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All post in the month of March, 2010

2010 Expedition Dates

February 28th – March 7th

May 9th- 16th

August 8th-22nd (youth trip–ages 14-18)

October 17th-24th

Diamonds in the Rough

This week a group of Black Diamonds are setting out on their own wonderful journey of heatbreaking wide open experiences at the MORE Project in Brazil.  The MORE Project hosts at least 4 Service Expeditions every year that everyone is invited to participate on.  It is just once a year that we host the Black Diamonds on a breakneck speed, whirlwind tour of the projects and impact regions that MonaVie touches in the north of Brazil. And then we roll up our sleeves in Rio where the MORE Project is centered.

This is brief report of one our wonderful volunteers on the VIP expedition last year…

Stefany Allongo

9/4/09 – Day 5: Rio de Janeiro

All the experiences up until this point – swimming with the pink dolphins, fishing for piranhas, shucking acai berries – are nothing compared to what I experienced today. It was life changing.

We began today by landing in Rio de Janeiro and heading to Village MonaŸVie, the property where the distributors stay when they visit. It’s also the site of a glorious future for the children of the community. Still in the construction and planning stages, when completed the Village will house up to 500 children who would otherwise be lost to the system. It will also be equipped with a pool, playground, soccer field and other amenities that cater to the children’s needs. The vision for this place is extraordinary. I can’t wait to see it completed!

The MORE Project is comprised of a handful of programs that cater to the local community.

  • The Believer’s Project is a version of day care for children 2 – 12, where the can come when they are not in school. This is a safe environment where they can learn, play and grow.
  • The Taking Off Program is the next step for children 12 – 18, where they can learn practical skills.
  • The Professional School offers 18 different classes for adults to learn a trade. From computers to English, from jewelry making to hairdressing, these classes help these people find employment to better support their families.
  • The Nehemiah Project is how we affect the living conditions in Vila Ipiranga. One by one, money is raised to fix the homes of deserving individuals. On this trip alone we were able to raise the money for 4 homes!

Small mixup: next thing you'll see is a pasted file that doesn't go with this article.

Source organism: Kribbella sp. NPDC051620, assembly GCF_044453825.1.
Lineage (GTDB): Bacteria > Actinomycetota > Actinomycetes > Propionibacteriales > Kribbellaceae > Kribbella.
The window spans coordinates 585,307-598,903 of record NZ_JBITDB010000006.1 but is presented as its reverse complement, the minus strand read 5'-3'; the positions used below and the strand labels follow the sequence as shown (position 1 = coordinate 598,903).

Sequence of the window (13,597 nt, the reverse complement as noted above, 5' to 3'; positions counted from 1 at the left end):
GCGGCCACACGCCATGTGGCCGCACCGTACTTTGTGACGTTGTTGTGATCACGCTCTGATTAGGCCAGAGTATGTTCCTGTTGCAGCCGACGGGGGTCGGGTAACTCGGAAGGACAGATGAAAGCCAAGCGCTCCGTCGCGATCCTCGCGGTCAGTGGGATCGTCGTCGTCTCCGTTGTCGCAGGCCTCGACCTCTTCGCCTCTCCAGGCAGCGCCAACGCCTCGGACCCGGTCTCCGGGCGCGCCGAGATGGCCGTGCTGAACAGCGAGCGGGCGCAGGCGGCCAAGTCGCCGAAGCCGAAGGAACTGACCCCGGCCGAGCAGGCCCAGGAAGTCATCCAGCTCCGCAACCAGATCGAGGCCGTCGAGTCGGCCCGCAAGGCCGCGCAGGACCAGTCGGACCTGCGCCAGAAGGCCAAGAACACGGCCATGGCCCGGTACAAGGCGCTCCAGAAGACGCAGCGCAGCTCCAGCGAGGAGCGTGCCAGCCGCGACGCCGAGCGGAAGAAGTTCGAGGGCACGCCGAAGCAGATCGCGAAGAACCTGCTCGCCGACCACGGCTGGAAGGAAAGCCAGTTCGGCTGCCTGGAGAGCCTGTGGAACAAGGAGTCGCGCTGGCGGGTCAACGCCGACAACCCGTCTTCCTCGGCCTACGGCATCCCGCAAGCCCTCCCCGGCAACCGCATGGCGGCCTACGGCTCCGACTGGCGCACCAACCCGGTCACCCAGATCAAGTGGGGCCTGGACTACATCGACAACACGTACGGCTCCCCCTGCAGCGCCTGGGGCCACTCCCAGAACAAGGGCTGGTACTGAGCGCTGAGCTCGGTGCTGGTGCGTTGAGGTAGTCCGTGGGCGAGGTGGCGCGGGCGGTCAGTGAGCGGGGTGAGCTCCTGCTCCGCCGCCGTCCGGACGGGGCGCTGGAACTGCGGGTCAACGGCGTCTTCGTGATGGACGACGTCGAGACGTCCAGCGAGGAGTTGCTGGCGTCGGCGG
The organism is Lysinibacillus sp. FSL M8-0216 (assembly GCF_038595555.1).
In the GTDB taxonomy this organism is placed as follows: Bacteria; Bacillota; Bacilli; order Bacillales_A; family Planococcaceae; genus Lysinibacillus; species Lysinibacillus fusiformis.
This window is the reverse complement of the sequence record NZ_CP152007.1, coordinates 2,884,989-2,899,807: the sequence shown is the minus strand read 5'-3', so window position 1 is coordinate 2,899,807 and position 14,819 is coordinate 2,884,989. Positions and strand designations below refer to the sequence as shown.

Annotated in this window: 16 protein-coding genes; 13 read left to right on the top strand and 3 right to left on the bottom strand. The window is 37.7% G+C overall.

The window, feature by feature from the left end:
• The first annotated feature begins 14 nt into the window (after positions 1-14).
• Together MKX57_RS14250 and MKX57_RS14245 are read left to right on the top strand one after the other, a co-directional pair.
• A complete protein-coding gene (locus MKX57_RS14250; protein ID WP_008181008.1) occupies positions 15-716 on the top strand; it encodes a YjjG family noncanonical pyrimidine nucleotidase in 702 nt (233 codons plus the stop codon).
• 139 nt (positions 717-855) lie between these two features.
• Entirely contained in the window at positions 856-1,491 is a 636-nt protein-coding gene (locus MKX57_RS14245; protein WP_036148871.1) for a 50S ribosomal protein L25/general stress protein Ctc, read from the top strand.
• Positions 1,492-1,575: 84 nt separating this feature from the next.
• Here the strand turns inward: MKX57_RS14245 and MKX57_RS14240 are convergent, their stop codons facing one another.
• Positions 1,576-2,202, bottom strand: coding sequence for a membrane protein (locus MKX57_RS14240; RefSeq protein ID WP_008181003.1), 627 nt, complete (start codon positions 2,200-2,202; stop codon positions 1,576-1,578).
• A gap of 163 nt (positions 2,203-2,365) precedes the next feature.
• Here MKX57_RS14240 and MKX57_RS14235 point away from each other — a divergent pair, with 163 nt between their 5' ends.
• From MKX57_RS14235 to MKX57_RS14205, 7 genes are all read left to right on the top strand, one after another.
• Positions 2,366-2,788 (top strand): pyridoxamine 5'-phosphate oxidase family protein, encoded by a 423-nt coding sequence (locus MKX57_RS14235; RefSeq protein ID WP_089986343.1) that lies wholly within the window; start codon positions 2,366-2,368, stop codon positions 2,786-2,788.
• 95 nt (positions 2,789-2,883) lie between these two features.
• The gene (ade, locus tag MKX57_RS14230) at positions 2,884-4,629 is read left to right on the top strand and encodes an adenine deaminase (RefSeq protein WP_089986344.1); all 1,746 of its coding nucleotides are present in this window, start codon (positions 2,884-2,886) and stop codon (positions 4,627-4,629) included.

• The Mother’s House and Father’s House are where those children with no family come to find a home. It’s a beautiful place with amazing spirit!

There are other programs and more in the making, but these few are the ones we were able to experience first hand.

At The MORE Project, I spent the afternoon playing with many kids but there was one very special boy with the most beautiful smile named Joe. We were kindred spirits from the start. Though bound to his crutches due the fact that his legs don’t work properly, he is still extremely outgoing. Having been bound to wheelchairs and crutches for significant parts of my life, I empathized with Joe and his desire to push his body, not letting the paralysis define him.

Our afternoon consisted of a few rousing games of foosball. I’m definitely not as good as he or the other kids were, but that was ok because they didn’t gloat during their victory. Instead they tried to teach me techniques on how to flick my wrist so that I had more power when I hit the ball. Try understanding that in Portuguese!

As Joe got tired from standing at the foosball table, we moved to a nearby bench. There was broken conversation full of laughter as we tried to make one another understand. Then Joe decided to teach me a Brazilian hand clapping game – similar to “Miss Mary Mack” – called “Ela Morena.” However, unlike the games I had played as a kid where speed was the objective, in this game there were rules. You begin by joining hands and swinging them back and forth. Then clap 2 times and with a show of fingers pick a number between 0 and 5. If you and your partner choose the same number, then you hit each other’s hands twice. If you pick different numbers, then you hit your chest twice.

Sounds easy right? Not so much when the concept of same and different numbers is lost in translation. But Joe was persistent and after about 15 min, I finally understood. It’s a slightly addictive game and we played up until the moment I had to leave for Vila Ipiranga. Our last game took place on the steps of The MORE Project entrance. My heart yearned to stay with him, but I know I’ll be back to play another round.

At Vila Ipiranga, we saw how these kids live. Some of their homes are falling apart. Some live 8 or 9 to a room. As I looked at all these homes, my heart was filled with bliss because though they have nothing they were so happy. They played in the streets where dirt and broken piping mix, not knowing anything different. Their joy is infectious. You couldn’t be sad when they were so happy, all you could do was figure out how you can help even just one child or one family.  Some times I think they help us more than we help them.